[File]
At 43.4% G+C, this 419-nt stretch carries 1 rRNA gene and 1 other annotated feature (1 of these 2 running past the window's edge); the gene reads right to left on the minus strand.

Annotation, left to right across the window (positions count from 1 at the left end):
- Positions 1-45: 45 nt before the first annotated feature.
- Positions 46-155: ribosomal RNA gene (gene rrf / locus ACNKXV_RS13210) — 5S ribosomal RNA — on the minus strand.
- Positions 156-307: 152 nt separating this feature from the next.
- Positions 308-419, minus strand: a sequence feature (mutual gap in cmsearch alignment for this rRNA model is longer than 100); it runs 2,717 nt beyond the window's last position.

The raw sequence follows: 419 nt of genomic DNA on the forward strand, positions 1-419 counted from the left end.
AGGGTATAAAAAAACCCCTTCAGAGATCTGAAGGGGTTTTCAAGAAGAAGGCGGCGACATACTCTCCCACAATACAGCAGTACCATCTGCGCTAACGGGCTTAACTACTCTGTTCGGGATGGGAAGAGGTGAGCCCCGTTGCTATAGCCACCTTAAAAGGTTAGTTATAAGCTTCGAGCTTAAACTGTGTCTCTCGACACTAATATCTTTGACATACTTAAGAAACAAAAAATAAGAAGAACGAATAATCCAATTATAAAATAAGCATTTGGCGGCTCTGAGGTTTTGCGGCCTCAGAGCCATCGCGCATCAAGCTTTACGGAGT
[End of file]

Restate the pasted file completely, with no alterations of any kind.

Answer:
At 43.4% G+C, this 419-nt stretch carries 1 rRNA gene and 1 other annotated feature (1 of these 2 running past the window's edge); the gene reads right to left on the minus strand.

Annotation, left to right across the window (positions count from 1 at the left end):
- Positions 1-45: 45 nt before the first annotated feature.
- Positions 46-155: ribosomal RNA gene (gene rrf / locus ACNKXV_RS13210) — 5S ribosomal RNA — on the minus strand.
- Positions 156-307: 152 nt separating this feature from the next.
- Positions 308-419, minus strand: a sequence feature (mutual gap in cmsearch alignment for this rRNA model is longer than 100); it runs 2,717 nt beyond the window's last position.

The raw sequence follows: 419 nt of genomic DNA on the forward strand, positions 1-419 counted from the left end.
AGGGTATAAAAAAACCCCTTCAGAGATCTGAAGGGGTTTTCAAGAAGAAGGCGGCGACATACTCTCCCACAATACAGCAGTACCATCTGCGCTAACGGGCTTAACTACTCTGTTCGGGATGGGAAGAGGTGAGCCCCGTTGCTATAGCCACCTTAAAAGGTTAGTTATAAGCTTCGAGCTTAAACTGTGTCTCTCGACACTAATATCTTTGACATACTTAAGAAACAAAAAATAAGAAGAACGAATAATCCAATTATAAAATAAGCATTTGGCGGCTCTGAGGTTTTGCGGCCTCAGAGCCATCGCGCATCAAGCTTTACGGAGT